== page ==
Differences in the Processing of Prefixes and Suffixes Revealed by a Letter-Search Task

Elisabeth Beyersmann*, Johannes C. Ziegler, Jonathan Grainger

*Corresponding author for this work

Research output: Contribution to journalArticlepeer-review

20 Citations (Scopus)


A letter-search task was used to test the hypothesis that affixes are chunked during morphological processing and that such chunking might operate differently for prefixes and suffixes. Participants had to detect a letter target that was embedded either in a prefix or suffix (e.g., ‘R’ in propoint or filmure) or in a non-prefix beginning or non-suffix ending (e.g., ‘R’ in cropoint or filmire). Prefixed and suffixed letter-strings comprised real stems and affixes but never formed a real word. Effects of letter cluster frequency were also investigated by manipulating the frequency of non-affix beginnings and endings. Letter search took longer in suffixes compared with non-suffix endings but not for prefixes compared with non-prefix beginnings. Moreover, performance was not affected by letter cluster frequency. We interpret our findings in the light of recent accounts of morpho-orthographic segmentation and the different function of prefixes and suffixes.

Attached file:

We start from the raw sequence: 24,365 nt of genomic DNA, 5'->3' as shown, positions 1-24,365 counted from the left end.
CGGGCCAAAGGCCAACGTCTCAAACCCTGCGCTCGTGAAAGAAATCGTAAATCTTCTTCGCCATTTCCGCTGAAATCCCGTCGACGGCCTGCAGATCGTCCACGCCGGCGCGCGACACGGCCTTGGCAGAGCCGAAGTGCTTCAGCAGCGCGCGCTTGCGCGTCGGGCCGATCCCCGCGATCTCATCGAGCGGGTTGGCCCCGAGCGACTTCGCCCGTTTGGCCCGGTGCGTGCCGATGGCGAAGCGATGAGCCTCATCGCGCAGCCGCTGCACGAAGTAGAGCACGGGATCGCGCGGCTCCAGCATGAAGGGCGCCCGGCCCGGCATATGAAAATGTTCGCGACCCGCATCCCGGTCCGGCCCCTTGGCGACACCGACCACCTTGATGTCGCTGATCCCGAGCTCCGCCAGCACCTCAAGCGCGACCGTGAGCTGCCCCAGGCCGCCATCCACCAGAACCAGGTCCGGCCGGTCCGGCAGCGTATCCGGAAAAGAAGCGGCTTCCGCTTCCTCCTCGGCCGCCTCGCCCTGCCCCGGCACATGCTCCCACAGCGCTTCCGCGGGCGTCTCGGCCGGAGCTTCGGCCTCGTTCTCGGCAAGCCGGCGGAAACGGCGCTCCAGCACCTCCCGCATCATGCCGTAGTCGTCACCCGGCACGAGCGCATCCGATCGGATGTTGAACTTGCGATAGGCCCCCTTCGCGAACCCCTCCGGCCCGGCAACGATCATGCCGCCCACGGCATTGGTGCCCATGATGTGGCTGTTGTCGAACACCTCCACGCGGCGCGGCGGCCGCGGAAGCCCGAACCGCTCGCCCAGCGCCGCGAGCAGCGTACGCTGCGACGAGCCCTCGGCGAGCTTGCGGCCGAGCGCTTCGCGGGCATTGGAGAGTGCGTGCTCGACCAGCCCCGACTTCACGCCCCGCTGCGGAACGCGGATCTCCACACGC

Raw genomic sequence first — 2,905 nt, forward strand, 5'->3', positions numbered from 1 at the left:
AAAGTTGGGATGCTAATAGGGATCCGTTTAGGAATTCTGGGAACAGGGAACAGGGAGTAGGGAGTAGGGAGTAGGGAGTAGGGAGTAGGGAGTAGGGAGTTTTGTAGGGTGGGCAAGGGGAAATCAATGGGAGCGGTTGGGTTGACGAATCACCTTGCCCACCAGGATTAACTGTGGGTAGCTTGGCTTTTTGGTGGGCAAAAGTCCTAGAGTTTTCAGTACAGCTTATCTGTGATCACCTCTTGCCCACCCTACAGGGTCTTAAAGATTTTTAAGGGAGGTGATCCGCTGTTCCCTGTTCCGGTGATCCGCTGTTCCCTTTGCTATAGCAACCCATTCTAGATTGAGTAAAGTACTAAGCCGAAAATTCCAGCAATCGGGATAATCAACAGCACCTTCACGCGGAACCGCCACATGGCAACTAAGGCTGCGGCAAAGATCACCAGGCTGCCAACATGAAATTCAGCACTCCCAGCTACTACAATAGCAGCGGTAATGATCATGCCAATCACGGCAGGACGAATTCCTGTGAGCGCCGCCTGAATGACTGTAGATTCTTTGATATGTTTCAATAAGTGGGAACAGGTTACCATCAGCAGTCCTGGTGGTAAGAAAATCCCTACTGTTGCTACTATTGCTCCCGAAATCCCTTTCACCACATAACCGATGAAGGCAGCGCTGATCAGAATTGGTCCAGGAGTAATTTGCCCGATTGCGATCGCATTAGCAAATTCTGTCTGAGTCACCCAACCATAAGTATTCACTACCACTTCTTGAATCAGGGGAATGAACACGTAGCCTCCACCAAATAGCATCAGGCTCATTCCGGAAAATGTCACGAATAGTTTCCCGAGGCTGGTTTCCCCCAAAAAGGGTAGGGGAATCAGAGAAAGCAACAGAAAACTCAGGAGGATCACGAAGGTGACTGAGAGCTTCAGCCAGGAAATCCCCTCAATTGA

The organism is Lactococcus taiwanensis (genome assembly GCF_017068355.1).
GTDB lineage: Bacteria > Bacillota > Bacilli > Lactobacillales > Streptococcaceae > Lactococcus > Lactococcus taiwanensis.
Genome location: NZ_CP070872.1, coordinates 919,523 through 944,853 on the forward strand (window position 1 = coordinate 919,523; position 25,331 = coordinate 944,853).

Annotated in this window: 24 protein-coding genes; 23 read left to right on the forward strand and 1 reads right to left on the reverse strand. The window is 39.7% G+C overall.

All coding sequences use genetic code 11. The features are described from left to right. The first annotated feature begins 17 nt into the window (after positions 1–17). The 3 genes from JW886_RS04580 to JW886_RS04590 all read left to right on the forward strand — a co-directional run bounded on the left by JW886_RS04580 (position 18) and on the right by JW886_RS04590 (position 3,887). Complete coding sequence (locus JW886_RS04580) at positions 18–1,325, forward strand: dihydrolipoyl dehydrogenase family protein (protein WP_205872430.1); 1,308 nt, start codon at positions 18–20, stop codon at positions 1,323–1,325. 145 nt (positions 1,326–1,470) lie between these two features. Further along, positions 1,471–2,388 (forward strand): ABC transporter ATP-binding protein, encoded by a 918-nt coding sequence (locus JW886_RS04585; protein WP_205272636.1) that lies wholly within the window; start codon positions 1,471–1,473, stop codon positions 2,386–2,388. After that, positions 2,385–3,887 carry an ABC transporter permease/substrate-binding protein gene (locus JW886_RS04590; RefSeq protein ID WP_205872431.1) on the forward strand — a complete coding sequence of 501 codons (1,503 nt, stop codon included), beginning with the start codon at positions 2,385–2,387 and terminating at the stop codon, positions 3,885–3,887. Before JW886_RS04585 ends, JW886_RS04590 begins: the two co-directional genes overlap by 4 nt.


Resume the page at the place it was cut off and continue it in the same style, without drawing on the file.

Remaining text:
Original languageEnglish
Pages (from-to)360-373
Number of pages14
JournalScientific Studies of Reading
Issue number5
Publication statusPublished - 3 Sep 2015
Externally publishedYes


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